What are genital warts?
- It is a sexually transmitted infection located in the genital/anal area.
- It is caused by an infection with the Human Papillomavirus (HPV). Warts located on the hands, feet and fingers are not sexually transmitted and are caused by other subtypes of HPV than the ones causing genital warts.
How do I get genital warts?
- Unprotected sexual intercourse with an infected individual.
- Mother to child transmission during normal delivery (through the birth canal).
- Self inoculation from the hands and fingers is also possible.
What are the signs and symptoms of genital warts?
- The lesions appear a fleshy masses on the skin.
- The lesions can be slightly itchy.
- The lesions can be big or small, single or multiple.
- In women, the lesions tend to be locates in the cervix, the vagina or on the vulva.
- In men, the lesions tend to be located on the penis and urethra (urinary canal).
- In both sexes, the lesions can be present in the perianal area and in the anal canal.
What happens if I do not treat the lesions?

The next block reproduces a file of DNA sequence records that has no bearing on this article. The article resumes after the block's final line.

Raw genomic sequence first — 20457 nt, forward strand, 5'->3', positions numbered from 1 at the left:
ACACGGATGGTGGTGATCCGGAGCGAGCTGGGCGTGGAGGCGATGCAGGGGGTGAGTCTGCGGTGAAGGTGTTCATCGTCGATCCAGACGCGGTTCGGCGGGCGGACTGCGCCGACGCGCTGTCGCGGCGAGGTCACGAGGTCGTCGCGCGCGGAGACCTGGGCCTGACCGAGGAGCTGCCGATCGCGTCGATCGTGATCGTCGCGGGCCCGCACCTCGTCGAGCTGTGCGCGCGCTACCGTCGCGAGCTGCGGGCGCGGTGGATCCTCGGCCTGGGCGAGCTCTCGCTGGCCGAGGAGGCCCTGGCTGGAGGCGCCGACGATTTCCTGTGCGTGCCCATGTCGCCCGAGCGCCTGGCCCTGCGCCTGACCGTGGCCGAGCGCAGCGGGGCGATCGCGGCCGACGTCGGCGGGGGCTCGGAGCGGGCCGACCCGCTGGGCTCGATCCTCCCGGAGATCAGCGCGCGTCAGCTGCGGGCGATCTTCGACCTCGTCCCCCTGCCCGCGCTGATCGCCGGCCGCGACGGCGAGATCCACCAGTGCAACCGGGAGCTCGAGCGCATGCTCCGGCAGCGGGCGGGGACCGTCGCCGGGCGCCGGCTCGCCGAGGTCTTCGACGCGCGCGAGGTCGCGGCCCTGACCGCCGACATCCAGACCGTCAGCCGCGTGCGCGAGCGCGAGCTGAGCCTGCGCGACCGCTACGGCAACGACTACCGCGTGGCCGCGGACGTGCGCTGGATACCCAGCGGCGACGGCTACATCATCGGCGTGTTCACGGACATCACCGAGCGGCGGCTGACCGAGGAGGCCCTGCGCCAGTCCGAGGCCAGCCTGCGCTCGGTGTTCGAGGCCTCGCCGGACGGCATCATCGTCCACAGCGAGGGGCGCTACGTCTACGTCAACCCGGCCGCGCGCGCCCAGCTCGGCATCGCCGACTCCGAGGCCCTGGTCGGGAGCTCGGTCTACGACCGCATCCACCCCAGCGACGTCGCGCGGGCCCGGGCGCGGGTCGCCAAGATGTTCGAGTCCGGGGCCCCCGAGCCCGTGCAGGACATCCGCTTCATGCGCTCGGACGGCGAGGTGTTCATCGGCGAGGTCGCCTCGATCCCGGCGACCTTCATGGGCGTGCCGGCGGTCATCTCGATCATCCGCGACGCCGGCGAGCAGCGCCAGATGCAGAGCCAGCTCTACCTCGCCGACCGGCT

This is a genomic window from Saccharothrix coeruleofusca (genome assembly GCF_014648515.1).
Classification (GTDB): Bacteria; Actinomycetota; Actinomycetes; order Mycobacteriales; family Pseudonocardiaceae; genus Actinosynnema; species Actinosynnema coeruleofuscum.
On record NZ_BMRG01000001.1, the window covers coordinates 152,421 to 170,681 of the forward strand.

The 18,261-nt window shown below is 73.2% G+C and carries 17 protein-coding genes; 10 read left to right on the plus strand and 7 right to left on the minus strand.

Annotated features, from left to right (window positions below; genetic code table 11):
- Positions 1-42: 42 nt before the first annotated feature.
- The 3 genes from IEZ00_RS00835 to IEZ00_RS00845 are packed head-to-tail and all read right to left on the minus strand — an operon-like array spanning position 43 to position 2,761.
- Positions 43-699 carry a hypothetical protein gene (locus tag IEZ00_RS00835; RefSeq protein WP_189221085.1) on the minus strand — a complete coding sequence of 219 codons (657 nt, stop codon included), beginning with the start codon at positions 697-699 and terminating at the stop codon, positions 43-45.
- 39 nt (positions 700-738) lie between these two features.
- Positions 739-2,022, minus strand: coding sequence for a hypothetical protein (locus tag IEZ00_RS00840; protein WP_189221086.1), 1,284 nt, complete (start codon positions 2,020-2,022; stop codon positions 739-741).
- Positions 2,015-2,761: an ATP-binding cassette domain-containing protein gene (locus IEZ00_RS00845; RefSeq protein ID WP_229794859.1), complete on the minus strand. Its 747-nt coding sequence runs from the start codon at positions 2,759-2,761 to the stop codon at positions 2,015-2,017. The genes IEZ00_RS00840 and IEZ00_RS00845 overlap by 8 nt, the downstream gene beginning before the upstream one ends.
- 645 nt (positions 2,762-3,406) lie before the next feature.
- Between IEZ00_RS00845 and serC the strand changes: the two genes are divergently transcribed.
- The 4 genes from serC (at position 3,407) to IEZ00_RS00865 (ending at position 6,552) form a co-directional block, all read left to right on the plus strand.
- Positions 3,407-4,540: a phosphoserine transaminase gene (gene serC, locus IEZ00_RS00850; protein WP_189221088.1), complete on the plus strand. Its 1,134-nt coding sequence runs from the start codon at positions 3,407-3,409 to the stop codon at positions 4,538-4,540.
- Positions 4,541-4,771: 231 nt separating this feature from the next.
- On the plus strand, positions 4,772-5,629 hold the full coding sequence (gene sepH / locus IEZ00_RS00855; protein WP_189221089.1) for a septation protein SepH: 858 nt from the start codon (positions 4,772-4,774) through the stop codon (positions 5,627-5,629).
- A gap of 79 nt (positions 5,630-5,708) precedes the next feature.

- They persist and most of them will grow slowly.
- Sometimes (pregnancy), the lesions can grow faster.
Are genital warts dangerous?
- Certain types of genital warts can change into cancers.
- Untreated lesions can be transmitted to other sexual partners.
How is a genital wart diagnosed?
- These lesions have a characteristic clinical appearance.
- Lesions in the cervix and vagina have to be demonstrated by an examination with the speculum.
- Blood tests are not useful in the diagnosis of this condition.
How are genital warts treated?
- There are many ways of treating them:
- Chemical agents such as podophyllin, podophyllotoxin, silver nitrate and trichloroacetic acid.
- Liquid nitrogen
- Imiquimod cream
- Surgery with lasers, electrocautherisation or scalpel excision
- Sometimes, the treatments are combined, and repeated treatment may be necessary.
What to do if I have genital warts?
- See a medical doctor.
- Inform your doctor if you are pregnant (podophyllin should in that case be avoided as it can provoke fetal anomalies).
- Do not self-medicate.
- Complete the treatment prescribed by your doctor until the lesions have disappeared.
- Women should consult a gynaecologist to ascertain the usefulness of regular cervical swabs (Papanicolaou) so screen for cervical cancer.
How can I practice a “safer sex attitude”?
- It is a sexual intercourse with no contact between the secretion fluids (vaginal secretions, sperm).
- Use condoms (male or female available) for each sexual intercourse.
- Do not consume alcohol before or during the sex act as it could impair your judgement.
Source of information: here